IMAGE: Nucleosome destabilizing factor, or NDF, activates genes by destabilizing nucleosomes, clearing the way for genes to activate. view more
Credit: Kadonaga Lab, UC San Diego
Until human genes are activated, they are blocked by structures known as nucleosomes, components that serve to package DNA inside cells.
For the past several decades, scientists have been trying to determine how these nucleosome roadblocks clear out to allow genes to be turned on. Now, a team of scientists led by postdoctoral researcher Jia Fei in James Kadonaga’s lab at the University of California San Diego has identified a key factor that partially unravels nucleosomes and clears the way for genes to activate.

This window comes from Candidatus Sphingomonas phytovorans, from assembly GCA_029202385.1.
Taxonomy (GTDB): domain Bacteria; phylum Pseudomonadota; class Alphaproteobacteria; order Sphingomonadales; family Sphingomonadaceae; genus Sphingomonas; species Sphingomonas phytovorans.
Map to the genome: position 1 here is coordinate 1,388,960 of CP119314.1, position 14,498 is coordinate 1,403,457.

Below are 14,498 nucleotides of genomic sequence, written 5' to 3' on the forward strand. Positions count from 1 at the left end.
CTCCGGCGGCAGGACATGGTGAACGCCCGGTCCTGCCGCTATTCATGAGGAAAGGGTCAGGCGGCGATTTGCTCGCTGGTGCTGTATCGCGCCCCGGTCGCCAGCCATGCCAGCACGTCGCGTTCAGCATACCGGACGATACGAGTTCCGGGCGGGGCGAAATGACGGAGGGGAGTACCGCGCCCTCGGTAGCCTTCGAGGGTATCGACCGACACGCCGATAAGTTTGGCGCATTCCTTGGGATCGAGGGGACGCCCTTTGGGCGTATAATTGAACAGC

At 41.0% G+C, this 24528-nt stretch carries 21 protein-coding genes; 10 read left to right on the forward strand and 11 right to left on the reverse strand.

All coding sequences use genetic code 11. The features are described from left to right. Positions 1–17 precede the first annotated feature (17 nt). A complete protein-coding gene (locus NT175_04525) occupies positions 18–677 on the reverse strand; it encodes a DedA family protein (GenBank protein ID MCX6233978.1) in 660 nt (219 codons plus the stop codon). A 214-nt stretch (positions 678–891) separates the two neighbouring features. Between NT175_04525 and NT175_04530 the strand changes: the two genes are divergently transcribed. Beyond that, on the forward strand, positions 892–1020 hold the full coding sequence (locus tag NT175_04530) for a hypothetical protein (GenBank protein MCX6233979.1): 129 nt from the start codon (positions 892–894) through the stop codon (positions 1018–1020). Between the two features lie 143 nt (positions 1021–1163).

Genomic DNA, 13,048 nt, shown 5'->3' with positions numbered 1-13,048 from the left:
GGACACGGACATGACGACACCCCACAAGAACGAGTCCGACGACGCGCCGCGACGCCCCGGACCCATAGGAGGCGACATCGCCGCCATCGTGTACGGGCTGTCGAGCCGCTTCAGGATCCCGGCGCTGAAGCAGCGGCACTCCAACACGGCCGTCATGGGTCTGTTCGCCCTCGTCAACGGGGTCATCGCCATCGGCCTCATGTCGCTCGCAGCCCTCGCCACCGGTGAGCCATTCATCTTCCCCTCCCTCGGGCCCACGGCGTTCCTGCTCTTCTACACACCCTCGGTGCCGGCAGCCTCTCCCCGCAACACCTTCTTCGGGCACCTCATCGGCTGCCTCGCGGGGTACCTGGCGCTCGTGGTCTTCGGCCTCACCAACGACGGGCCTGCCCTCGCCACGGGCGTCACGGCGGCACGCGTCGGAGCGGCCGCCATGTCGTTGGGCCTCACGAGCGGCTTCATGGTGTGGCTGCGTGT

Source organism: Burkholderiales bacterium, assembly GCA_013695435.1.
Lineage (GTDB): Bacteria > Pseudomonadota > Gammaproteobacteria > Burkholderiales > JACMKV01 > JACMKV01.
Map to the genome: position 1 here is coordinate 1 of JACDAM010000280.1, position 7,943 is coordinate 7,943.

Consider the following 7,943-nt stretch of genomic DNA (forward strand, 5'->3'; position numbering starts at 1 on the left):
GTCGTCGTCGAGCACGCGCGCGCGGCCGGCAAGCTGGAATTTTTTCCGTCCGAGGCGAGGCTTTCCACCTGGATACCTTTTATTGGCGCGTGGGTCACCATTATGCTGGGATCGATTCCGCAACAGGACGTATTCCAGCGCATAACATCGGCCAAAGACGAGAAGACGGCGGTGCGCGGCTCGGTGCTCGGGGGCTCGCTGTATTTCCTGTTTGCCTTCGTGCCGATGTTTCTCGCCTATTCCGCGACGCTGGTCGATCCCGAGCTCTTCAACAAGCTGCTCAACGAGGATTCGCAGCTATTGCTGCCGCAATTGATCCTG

The identification of “NDF,” or nucleosome destabilizing factor, is described May 14 in the journal Genes & Development. The researchers say the finding provides a new perspective on how genes are turned on and off–knowledge useful in the study of human diseases such as cancer, which can be caused by improper gene activity.
“It’s a special privilege to discover a new activity in the regulation of our genes,” said Kadonaga, adding that the breakthrough came as a result of Fei’s interest in factors that might disassemble or destabilize nucleosomes.
Article originally posted at